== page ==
If you’re looking for something to renew your faith in humanity, make sure you drop in to see our exhibition of sustainable products designed by graduates at Falmouth University.
These young students have approached ‘sustainable design’ in its widest sense, dreaming up simple products that not only put less strain on the environment and protect biodiversity, but ones that make life more manageable for people, including the homeless, the autistic, and the visually impaired.
Products for people
Hannah Scoones’ Band-it, for example, is designed to help visually impaired people easily distinguish household products through touch and colour. The bright, grippy bands fit around things like tins of food in the kitchen, or toiletries in the bathroom.
Kate Sargent has created a prototype to help the partially sighted get competitive! Her 5-4-1 race watch allows partially sighted to compete in sailing races. Worn on the upper arm, it features a loudspeaker and a contrasting LED display – all tested by Blind Sailing UK.
Simeon Goodwin has placed people living on the street at the centre of his product. His neat little StreetPack includes a water container, health products, a hand-cranked powered radio and a light.
Catherine Reiser has focussed on individuals with autism, helping them to more easily sequence their daily life. Her Treasured Routine is a bracelet strung with beads displaying symbols of everyday activities such as brushing your teeth, having a shower, and filling the car with petrol.
Products for the environment
You can’t miss the impressive Kernow Karr at the start of the exhibition, a dinky hydrogen-fuelled car made of plywood. Designed by Ben Whitfield, Evian Davies and Elliot Beecham, the vehicle competed in the Shell Eco-Marathon this year and achieved an equivalent fuel-efficiency of 600mpg!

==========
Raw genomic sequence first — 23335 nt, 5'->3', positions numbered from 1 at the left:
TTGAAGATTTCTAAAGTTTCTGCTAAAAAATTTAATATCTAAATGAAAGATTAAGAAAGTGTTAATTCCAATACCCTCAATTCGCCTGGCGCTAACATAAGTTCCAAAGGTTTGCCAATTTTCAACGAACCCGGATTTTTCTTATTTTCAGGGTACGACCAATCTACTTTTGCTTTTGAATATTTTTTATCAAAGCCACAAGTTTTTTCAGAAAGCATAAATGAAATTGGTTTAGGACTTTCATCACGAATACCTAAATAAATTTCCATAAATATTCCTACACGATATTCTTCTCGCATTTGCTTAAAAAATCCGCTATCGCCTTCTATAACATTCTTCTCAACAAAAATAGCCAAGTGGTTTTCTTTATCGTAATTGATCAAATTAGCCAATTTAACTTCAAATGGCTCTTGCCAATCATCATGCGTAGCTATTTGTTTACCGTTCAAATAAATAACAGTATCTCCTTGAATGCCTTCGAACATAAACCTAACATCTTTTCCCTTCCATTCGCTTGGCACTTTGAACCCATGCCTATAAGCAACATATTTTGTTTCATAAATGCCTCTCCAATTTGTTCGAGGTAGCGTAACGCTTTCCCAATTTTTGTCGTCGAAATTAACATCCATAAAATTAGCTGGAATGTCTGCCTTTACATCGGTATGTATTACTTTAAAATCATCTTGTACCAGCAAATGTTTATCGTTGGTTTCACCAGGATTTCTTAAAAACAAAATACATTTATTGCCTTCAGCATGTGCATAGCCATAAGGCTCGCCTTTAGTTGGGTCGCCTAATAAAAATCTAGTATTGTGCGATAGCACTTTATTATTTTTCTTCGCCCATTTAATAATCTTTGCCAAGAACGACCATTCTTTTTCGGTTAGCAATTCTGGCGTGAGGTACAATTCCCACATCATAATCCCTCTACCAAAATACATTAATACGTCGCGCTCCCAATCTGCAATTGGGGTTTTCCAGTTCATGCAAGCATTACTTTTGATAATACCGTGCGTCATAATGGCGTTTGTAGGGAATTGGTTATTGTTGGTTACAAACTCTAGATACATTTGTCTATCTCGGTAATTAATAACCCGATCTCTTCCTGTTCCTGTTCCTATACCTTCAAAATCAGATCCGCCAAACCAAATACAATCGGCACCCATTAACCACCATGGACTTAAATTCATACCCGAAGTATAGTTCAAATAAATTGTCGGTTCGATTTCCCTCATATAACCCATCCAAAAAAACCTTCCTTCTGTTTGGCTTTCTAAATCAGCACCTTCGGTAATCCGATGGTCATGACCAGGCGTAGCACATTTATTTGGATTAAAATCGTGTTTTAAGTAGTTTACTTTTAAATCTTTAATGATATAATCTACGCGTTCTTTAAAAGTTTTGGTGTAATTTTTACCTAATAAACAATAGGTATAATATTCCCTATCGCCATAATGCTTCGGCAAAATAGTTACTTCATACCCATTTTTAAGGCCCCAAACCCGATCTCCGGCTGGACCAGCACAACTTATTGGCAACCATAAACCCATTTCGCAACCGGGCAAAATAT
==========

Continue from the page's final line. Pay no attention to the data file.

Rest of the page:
Then there’s Joe Costello’s Imminent City, a conceptual design for high density living in the future. The architectural models depict a society in which we live in tower blocks, fed by elevated farming platforms that ‘grow’ on the buildings like bracket fungi.
And finally, one for the birds: Aaron Breeze has manufactured Nest as a durable, low-cost birdbox for the declining urban sparrow population. Its bark-effect concrete face is designed to be ‘approachable’.
These innovative students have just graduated from a BA in Sustainable Product Design, part of the ZERO50 Sustainable Design Centre within the Academy of Innovation & Research at Falmouth University.
You can see their work in the Core building at the Eden Project until 29 August 2014 in a beautifully designed exhibition, featuring interactive displays that show students talking about their own work when you scan them with your smart phone! Entry is included in admission to Eden.